KFC and Popeyes are both chains known for their chicken.
They each have some skin in the fried-chicken sandwich race with their own versions.
I tried the spicy and regular sandwiches at each. KFC nailed the crunch, but Popeyes won on flavor.
Customers flocked to Popeyes after it debuted a fried-chicken sandwich in August 2019. Since then, multiple fast-food restaurants have entered into the chicken-sandwich wars, including KFC.
While some fast-food chains offer sandwiches with multiple toppings, both Popeyes and KFC chose to keep things simple with their menu items. They each offer a spicy and a nonspicy version of fried chicken breast between toasted buttery buns and slathered in mayo-based sauces with pickles.
Both KFC and Popeyes are brands built around chicken, so my expectations for each before tasting them were relatively high — at least they were higher than my expectations for Wendy's, Burger King's, and McDonald's sandwiches.
I started by comparing the regular fried-chicken sandwiches, both of which cost $4.
Both of these sandwiches were extremely simple and built using the same four elements, which made them easy to compare.
The buns were equally sweet and soft, and the creamy mayo complemented both flavor profiles well. Both fillets also had a flavorful sweetness to them that I appreciated.
While I was able to detect a bit of additional flavor in the KFC mayo, it was a negligible difference.
The pickles were where these two sandwiches really differed in flavor. Popeyes used slightly thicker chips than KFC, and the tangy, acidic, briny goodness offered a welcome break from the richness of the mayo, butter, and grease.
The pickles KFC used lacked that same flavor. They were simply salty and acidic, and I almost wish they were left off the sandwich. Adding more acidity to the sauce could have made up for the absence of pickles.
Then I moved on to the spicy versions, which were practically the regular sandwiches but with a boost of color and flavor from peppery sauces.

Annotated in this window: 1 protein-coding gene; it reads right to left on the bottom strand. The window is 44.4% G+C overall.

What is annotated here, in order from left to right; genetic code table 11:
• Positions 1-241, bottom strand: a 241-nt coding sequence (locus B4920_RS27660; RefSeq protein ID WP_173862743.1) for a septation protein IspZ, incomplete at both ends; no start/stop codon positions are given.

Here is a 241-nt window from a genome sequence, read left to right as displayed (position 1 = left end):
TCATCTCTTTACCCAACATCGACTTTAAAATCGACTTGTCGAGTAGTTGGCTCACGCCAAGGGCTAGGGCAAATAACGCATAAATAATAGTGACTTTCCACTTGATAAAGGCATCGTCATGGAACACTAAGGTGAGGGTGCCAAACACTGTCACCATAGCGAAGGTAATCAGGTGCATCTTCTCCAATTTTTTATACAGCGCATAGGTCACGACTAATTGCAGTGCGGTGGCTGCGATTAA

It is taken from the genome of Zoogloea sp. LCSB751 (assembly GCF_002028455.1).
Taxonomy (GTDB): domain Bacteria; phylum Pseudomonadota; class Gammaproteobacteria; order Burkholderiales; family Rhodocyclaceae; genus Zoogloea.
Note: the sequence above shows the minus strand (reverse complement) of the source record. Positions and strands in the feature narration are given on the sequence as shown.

Neither sandwich seemed to have heat built into the fried fillet. Instead, all the heat came from the sauce.
Popeyes' sauce had a sweet-red-pepper-flavored heat that evenly coated my whole mouth from tongue to throat. I thought it was flavorful in a way that went beyond spice. The pickles paired really well with this sauce, in my opinion, and worked to balance out the numbing sting of hot peppers.
KFC's sandwich also had a sauce that looked to be made from red pepper, but I didn't think it was as sweet or well-rounded in flavor. The sauce was packing a ton of heat, though. Even just a tiny taste scooped up with the back of my pinky finger left my mouth with that familiar tingly feeling. So if you like that sensation, this one is worth a try.
Sadly, KFC's pickles didn't do this sandwich any favors, either.
In general, Popeyes' sandwiches were superior when it came to their flavor profiles. So if you want to go big on taste, go with Popeyes.
While the exterior of the Popeyes sandwiches gave off the impression that they'd be crunchy, I found both disappointingly soggy. The breading was squishy when I examined it between my fingers and left behind a greasy residue.
There were some bites that turned out to be crispy, but those were few and far between.
In terms of the white meat, Popeyes' was juicier than its competition, which earned this chain some points back.
If you value structure and crunchiness over flavor, then you'll want to order KFC's version.
KFC delivered on its visual promise of crunchy goodness. Each bite was audible as I chomped down on the sandwich.
The coating tasted mostly like black pepper, with just enough saltiness to not be overwhelming. But there were some bites that tasted like excess salt, which mostly happened when I got near a pickle. The flavor inconsistencies were a bit of a downfall for KFC, in my opinion.
Overall, I was impressed by the longevity of this sandwich. I tried it both fresh and after about an hour. The breading was still just as crunchy, and the bun was just as soft without becoming soggy.
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